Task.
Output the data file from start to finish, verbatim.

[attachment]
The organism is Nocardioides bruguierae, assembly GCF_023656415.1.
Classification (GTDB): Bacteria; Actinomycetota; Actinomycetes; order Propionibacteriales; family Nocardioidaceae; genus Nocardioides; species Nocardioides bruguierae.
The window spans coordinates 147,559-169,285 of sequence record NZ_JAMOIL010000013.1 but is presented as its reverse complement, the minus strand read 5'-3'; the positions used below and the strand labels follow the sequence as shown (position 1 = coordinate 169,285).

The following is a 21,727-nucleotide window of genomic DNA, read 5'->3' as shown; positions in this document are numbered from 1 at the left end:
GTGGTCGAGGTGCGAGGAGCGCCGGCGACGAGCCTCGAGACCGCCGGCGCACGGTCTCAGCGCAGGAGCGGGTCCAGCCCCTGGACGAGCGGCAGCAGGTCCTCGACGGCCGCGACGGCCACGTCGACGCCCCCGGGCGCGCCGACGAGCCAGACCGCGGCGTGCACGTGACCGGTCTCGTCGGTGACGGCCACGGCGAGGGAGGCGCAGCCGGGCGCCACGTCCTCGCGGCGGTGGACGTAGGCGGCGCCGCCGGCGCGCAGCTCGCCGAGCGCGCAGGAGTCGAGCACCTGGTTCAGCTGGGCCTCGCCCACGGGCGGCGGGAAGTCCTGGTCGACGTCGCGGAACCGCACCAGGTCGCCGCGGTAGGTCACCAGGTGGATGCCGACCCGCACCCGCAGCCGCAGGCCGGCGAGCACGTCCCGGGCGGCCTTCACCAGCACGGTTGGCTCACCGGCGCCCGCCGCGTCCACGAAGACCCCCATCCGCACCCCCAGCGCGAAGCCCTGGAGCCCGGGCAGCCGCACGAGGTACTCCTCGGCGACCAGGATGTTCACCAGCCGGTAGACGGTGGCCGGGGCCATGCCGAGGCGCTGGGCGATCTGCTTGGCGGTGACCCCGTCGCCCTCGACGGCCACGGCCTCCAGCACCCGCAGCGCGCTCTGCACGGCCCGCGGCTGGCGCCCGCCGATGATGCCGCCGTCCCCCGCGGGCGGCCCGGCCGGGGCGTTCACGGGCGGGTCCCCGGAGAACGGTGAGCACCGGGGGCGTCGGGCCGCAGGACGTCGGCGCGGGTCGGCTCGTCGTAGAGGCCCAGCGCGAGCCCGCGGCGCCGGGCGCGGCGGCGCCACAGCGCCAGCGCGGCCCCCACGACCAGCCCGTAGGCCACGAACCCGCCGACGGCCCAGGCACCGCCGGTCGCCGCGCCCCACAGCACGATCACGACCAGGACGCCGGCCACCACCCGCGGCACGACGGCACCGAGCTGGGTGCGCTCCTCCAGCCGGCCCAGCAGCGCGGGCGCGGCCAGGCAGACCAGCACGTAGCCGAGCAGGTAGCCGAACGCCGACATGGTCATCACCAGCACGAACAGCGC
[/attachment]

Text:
The organism is Nocardioides bruguierae, assembly GCF_023656415.1.
Classification (GTDB): Bacteria; Actinomycetota; Actinomycetes; order Propionibacteriales; family Nocardioidaceae; genus Nocardioides; species Nocardioides bruguierae.
The window spans coordinates 147,559-169,285 of sequence record NZ_JAMOIL010000013.1 but is presented as its reverse complement, the minus strand read 5'-3'; the positions used below and the strand labels follow the sequence as shown (position 1 = coordinate 169,285).

The following is a 21,727-nucleotide window of genomic DNA, read 5'->3' as shown; positions in this document are numbered from 1 at the left end:
GTGGTCGAGGTGCGAGGAGCGCCGGCGACGAGCCTCGAGACCGCCGGCGCACGGTCTCAGCGCAGGAGCGGGTCCAGCCCCTGGACGAGCGGCAGCAGGTCCTCGACGGCCGCGACGGCCACGTCGACGCCCCCGGGCGCGCCGACGAGCCAGACCGCGGCGTGCACGTGACCGGTCTCGTCGGTGACGGCCACGGCGAGGGAGGCGCAGCCGGGCGCCACGTCCTCGCGGCGGTGGACGTAGGCGGCGCCGCCGGCGCGCAGCTCGCCGAGCGCGCAGGAGTCGAGCACCTGGTTCAGCTGGGCCTCGCCCACGGGCGGCGGGAAGTCCTGGTCGACGTCGCGGAACCGCACCAGGTCGCCGCGGTAGGTCACCAGGTGGATGCCGACCCGCACCCGCAGCCGCAGGCCGGCGAGCACGTCCCGGGCGGCCTTCACCAGCACGGTTGGCTCACCGGCGCCCGCCGCGTCCACGAAGACCCCCATCCGCACCCCCAGCGCGAAGCCCTGGAGCCCGGGCAGCCGCACGAGGTACTCCTCGGCGACCAGGATGTTCACCAGCCGGTAGACGGTGGCCGGGGCCATGCCGAGGCGCTGGGCGATCTGCTTGGCGGTGACCCCGTCGCCCTCGACGGCCACGGCCTCCAGCACCCGCAGCGCGCTCTGCACGGCCCGCGGCTGGCGCCCGCCGATGATGCCGCCGTCCCCCGCGGGCGGCCCGGCCGGGGCGTTCACGGGCGGGTCCCCGGAGAACGGTGAGCACCGGGGGCGTCGGGCCGCAGGACGTCGGCGCGGGTCGGCTCGTCGTAGAGGCCCAGCGCGAGCCCGCGGCGCCGGGCGCGGCGGCGCCACAGCGCCAGCGCGGCCCCCACGACCAGCCCGTAGGCCACGAACCCGCCGACGGCCCAGGCACCGCCGGTCGCCGCGCCCCACAGCACGATCACGACCAGGACGCCGGCCACCACCCGCGGCACGACGGCACCGAGCTGGGTGCGCTCCTCCAGCCGGCCCAGCAGCGCGGGCGCGGCCAGGCAGACCAGCACGTAGCCGAGCAGGTAGCCGAACGCCGACATGGTCATCACCAGCACGAACAGCGC